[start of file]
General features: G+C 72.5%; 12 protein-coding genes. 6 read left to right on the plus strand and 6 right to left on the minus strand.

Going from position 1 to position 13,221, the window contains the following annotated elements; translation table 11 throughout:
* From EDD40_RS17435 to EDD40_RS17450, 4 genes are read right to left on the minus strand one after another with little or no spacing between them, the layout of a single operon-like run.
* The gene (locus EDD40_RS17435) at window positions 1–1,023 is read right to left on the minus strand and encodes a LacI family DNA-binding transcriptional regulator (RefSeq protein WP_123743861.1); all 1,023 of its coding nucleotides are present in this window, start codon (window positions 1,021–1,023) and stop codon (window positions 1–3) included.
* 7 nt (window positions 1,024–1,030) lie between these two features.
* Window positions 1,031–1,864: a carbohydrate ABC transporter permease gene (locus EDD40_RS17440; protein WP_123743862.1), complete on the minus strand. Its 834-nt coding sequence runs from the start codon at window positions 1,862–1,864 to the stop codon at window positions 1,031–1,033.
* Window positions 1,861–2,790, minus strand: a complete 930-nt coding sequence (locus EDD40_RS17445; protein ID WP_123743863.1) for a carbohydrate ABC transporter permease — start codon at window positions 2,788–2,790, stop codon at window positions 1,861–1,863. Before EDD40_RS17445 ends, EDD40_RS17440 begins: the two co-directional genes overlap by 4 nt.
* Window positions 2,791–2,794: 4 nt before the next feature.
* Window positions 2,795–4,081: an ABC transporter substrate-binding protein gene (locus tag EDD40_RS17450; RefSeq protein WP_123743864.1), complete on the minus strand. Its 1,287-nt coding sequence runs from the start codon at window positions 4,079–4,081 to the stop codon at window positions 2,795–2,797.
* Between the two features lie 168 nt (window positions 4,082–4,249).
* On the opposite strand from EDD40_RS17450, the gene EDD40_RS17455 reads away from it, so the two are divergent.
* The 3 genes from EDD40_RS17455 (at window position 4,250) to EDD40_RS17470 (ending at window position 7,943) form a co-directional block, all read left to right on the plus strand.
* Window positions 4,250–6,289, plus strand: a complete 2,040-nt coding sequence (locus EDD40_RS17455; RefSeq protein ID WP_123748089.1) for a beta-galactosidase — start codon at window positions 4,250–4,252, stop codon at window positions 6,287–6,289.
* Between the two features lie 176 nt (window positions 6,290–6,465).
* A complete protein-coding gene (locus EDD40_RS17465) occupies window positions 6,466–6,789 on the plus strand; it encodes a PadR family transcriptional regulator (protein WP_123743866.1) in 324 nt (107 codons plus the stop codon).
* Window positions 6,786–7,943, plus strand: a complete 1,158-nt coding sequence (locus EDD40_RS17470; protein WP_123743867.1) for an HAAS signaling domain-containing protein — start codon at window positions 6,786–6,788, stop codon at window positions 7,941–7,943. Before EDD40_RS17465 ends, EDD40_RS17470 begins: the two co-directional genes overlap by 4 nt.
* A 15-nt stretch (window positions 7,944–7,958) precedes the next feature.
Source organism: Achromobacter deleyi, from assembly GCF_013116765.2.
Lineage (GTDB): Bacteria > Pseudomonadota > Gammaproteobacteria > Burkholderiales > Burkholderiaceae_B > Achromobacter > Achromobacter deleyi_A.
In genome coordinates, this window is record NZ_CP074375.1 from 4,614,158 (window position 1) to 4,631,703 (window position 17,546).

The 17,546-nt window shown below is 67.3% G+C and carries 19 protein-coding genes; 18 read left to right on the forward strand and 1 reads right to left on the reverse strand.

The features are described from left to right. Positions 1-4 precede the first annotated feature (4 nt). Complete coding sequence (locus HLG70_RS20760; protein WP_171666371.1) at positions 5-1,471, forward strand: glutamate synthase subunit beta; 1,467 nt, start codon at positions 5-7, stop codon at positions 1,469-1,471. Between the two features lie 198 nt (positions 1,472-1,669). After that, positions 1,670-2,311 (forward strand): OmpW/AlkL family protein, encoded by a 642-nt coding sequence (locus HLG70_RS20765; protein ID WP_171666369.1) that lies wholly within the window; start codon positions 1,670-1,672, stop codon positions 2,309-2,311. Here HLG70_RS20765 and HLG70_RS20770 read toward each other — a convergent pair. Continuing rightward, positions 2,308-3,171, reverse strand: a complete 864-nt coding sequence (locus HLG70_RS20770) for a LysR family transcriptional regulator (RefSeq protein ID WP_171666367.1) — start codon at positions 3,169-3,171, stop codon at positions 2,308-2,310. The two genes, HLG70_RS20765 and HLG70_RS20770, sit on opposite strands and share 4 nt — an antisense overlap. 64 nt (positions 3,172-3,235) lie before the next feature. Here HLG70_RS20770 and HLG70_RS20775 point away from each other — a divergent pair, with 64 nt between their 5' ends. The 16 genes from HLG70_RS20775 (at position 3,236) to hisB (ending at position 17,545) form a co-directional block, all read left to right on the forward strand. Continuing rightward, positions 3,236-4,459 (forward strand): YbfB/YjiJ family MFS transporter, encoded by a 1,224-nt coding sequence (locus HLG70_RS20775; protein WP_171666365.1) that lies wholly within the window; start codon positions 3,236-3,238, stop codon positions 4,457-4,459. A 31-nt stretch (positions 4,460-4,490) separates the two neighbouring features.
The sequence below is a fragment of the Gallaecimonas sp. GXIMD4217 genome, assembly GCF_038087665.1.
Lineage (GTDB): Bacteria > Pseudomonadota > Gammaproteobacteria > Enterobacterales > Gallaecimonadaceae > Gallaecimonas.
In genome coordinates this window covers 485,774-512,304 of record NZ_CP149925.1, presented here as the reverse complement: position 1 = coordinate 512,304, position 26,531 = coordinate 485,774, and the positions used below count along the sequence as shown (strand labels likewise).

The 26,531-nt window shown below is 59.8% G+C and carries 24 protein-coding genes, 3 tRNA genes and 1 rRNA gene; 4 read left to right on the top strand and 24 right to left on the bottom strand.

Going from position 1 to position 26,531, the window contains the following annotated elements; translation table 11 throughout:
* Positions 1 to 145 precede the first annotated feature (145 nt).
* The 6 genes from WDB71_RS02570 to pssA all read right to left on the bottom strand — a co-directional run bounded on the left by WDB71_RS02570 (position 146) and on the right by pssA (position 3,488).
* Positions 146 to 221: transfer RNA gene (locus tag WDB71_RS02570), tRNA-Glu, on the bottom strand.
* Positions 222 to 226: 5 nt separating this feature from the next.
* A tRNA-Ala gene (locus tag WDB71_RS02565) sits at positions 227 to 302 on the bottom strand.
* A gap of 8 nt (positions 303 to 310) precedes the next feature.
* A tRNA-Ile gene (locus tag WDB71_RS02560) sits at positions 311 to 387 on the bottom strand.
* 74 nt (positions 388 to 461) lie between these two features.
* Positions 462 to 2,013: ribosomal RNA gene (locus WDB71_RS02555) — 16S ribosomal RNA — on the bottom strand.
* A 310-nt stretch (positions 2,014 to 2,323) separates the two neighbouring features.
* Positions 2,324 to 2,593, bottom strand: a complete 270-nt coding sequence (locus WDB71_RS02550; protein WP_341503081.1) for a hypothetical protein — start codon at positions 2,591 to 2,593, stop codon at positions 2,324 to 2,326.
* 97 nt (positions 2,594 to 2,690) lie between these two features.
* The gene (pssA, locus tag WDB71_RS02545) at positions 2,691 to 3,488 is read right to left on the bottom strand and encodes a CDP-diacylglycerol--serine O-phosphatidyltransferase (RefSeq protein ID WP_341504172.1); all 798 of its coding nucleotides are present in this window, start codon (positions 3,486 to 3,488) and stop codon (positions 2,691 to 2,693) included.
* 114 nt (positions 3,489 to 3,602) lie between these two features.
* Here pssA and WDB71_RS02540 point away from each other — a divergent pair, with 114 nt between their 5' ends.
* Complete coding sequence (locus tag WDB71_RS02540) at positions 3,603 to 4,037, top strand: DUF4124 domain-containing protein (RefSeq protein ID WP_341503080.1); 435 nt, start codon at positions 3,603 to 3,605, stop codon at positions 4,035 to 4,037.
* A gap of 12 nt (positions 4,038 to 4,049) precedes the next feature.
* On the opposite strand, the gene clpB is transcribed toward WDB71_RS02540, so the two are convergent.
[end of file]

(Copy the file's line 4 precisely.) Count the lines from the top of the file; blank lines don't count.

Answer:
* The gene (locus EDD40_RS17435) at window positions 1–1,023 is read right to left on the minus strand and encodes a LacI family DNA-binding transcriptional regulator (RefSeq protein WP_123743861.1); all 1,023 of its coding nucleotides are present in this window, start codon (window positions 1,021–1,023) and stop codon (window positions 1–3) included.